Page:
Some Gay Men on PrEP May Stop Using Condoms. Does It Matter?
When I talk to my adolescent patients about sex and sexuality, there’s a line I usually include in my patter. I tell them that they’re in my office for medical advice, not moral guidance. The questions I ask and information I give are for the purposes of keeping them safe and healthy, not so I can pass judgment on their character.
Ironically, it’s when I have patients who are gay men like me that I sometimes need to keep any moralizing in check.
In 2016, the National LGBTQ Task Force Action Fund and the National Coalition for LGBT Health noted the need for ongoing education and treatment for sexually transmitted infections (STIs). Their guide specifically notes “People on PrEP may be less likely to use condoms, perceiving other STIs/STDs as easily cured despite the troubling rise of drug resistant gonorrhea.”
“PrEP” is short for pre-exposure prophylaxis. It’s a regimen of two different medications that, when taken daily, can substantially reduce the likelihood of being infected with HIV for those at increased risk, including men who have sex with other men (MSM). Reading that people taking it may be less likely to use condoms, I could feel my biases sneeking in and making themselves comfortable.
How a Gay Employee Fought Horrific Discrimination and Won a Major Legal Victory
On Monday, the U.S. Court of Appeals for the 2nd Circuit ruled that Matthew Christiansen could sue his employer for the horrific sexual harassment he allegedly suffered on the job. Specifically, the court found that Christiansen could pursue a claim of sex discrimination under Title VII of the Civil Rights Act of 1964, which bars sex stereotyping against employees who do not conform to gender norms. In a remarkable concurring opinion, Chief Judge Robert Katzmann wrote separately to explain why Title VII always prohibits employment discrimination on the basis of sexual orientation. If Katzmann is correct—and many judges believe he is—then anti-gay workplace discrimination is already illegal in every state.
Shortly after the ruling came down, I spoke with Matthew Christiansen, the plaintiff in the case, and his attorney, Susan Chana Lask, about the harrowing events that led up the 2nd Circuit’s decision in Christiansen v. Omnicom Group. Our interview has been edited and condensed. It should be noted that these allegations, which defendants vigorously dispute, have not yet been proved in court.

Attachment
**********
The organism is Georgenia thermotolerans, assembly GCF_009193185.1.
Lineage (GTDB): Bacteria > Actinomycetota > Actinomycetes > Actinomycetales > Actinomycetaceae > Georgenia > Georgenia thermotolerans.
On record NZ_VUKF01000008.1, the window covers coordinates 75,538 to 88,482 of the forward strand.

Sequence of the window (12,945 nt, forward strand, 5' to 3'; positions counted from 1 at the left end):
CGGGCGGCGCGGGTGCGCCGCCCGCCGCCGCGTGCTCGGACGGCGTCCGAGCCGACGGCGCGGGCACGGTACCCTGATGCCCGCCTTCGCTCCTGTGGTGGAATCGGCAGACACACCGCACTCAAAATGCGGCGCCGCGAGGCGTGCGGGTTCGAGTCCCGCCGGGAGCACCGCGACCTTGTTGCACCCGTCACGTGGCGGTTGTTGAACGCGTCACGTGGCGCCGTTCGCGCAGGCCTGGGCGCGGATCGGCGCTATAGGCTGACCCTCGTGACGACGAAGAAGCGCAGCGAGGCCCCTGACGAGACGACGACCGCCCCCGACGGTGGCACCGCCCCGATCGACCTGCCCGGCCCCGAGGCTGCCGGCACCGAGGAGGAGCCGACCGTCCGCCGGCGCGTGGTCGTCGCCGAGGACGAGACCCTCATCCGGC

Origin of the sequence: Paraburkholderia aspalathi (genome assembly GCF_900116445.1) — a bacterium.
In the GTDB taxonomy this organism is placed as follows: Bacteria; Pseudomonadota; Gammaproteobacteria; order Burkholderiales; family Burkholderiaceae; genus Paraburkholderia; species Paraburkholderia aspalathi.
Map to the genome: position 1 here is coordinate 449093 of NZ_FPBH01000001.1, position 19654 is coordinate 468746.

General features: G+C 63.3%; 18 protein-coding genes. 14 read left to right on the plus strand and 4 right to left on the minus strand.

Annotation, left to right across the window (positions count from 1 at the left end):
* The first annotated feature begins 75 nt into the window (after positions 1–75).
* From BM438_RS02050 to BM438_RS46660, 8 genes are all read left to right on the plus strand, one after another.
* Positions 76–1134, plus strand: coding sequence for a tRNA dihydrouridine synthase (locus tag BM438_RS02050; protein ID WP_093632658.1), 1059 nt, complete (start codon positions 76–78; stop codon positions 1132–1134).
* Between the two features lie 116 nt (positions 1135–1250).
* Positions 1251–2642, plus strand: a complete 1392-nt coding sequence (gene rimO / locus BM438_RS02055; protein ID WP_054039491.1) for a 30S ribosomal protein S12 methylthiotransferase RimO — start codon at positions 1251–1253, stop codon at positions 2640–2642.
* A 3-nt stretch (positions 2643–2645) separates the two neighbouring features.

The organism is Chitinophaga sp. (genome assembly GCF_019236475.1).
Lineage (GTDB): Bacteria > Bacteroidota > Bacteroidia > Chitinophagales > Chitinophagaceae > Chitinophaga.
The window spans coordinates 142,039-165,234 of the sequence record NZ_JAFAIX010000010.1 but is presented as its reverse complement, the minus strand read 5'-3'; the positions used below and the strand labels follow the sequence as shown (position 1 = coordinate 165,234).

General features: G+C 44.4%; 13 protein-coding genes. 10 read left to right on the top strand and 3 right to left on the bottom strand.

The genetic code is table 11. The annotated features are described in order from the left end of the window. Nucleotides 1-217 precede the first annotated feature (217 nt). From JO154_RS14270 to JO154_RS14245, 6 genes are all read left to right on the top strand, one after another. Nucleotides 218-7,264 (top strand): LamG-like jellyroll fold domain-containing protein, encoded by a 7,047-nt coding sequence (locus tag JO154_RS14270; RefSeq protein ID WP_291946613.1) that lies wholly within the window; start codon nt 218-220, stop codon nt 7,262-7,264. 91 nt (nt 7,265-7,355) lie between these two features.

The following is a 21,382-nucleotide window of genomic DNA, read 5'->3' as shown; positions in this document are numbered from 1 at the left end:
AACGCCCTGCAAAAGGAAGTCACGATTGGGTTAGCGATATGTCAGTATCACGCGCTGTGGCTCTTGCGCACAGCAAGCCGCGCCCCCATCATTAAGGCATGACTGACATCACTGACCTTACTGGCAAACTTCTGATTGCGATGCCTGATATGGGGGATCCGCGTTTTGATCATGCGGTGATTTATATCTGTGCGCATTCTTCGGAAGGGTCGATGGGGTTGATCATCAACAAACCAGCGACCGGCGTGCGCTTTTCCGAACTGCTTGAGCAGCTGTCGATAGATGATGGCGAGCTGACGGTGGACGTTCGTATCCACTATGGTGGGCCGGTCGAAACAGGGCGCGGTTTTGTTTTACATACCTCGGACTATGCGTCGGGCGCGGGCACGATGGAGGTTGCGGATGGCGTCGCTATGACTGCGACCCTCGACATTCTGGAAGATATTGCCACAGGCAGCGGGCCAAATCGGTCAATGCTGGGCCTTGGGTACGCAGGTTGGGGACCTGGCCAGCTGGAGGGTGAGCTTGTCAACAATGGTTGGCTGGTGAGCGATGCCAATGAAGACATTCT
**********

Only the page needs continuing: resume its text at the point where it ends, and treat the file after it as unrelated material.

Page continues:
Mark Joseph Stern: Tell me about the discrimination you experienced at work.
Matthew Christiansen: It started when I took the job. Former Chief Digital Officer Joe Cianciotto drew caricatures of me on a dry erase board. They were crude and disgusting—rendering me as half-man, half-horse, pooping and peeing, or as an overly pumped gay guy with a huge hard one, saying, “I’m so pumped for marriage equality.”
It grew from that. It extended to the rest of the agency when he hung up this poster for a party that featured my head on the body of a woman on her back in a bikini with her legs up in the air. He posted it all over the agency, and on Facebook. He tagged me in it, and he’s Facebook friends with every top-tier advertising professional you can imagine—all the clients I could want to work with. It was totally humiliating and he spread it around the entire industry. Later he asked people I managed if I had HIV. He accused me of having AIDS and made fun of the way I dressed. He called me a “poof” and a “bottom” and said I “obviously slept with everyone.” He singled me out and tore me down in front of people I’m supposed to manage.
2nd Circuit Chief Judge: Anti-Gay Employment Discrimination Is Already Illegal Nationwide
On Monday, Chief Judge Robert Katzmann of the 2nd Circuit U.S. Court of Appeals wrote that anti-gay employment discrimination is almost certainly prohibited under existing federal law. Katzmann urged the 2nd Circuit to reconsider precedent holding that employees cannot sue for sexual orientation discrimination under Title VII of the Civil Rights Act of 1964, citing recent legal developments that support an expansive interpretation of “sex discrimination.” If Katzmann’s court accepts his challenge, the 2nd Circuit will further a growing consensus among the federal judiciary that Title VII already protects gay employees from workplace throughout the country.
Katzmann’s entreaty comes in the form of a concurrence to a three-judge panel’s majority opinion in Christiansen v. Omnicom Group, Inc. The panel ruled on an employment discrimination lawsuit filed by Matthew Christiansen, an HIV-positive gay man. According to Christiansen, his supervisor drew sexually explicit drawings of him on an office whiteboard—including an image of a buff, naked Christiansen with an erect penis holding an air pump accompanied by text reading, “I’m so pumped for marriage equality.” Another drawing depicted Christiansen in tights and a low‐cut shirt “prancing around.” Yet another portrayed Christiansen’s torso on the body of “a four legged animal with a tail and penis, urinating and defecating.” The supervisor also circulated a “Muscle Beach Party” poster that depicting Christiansen’s head attached to a female body clad in a bikini, lying on the ground with her legs upright in the air.
Then it got worse. “Christiansen’s supervisor also made remarks about the connection between effeminacy, sexual orientation, and HIV status,” the majority explained: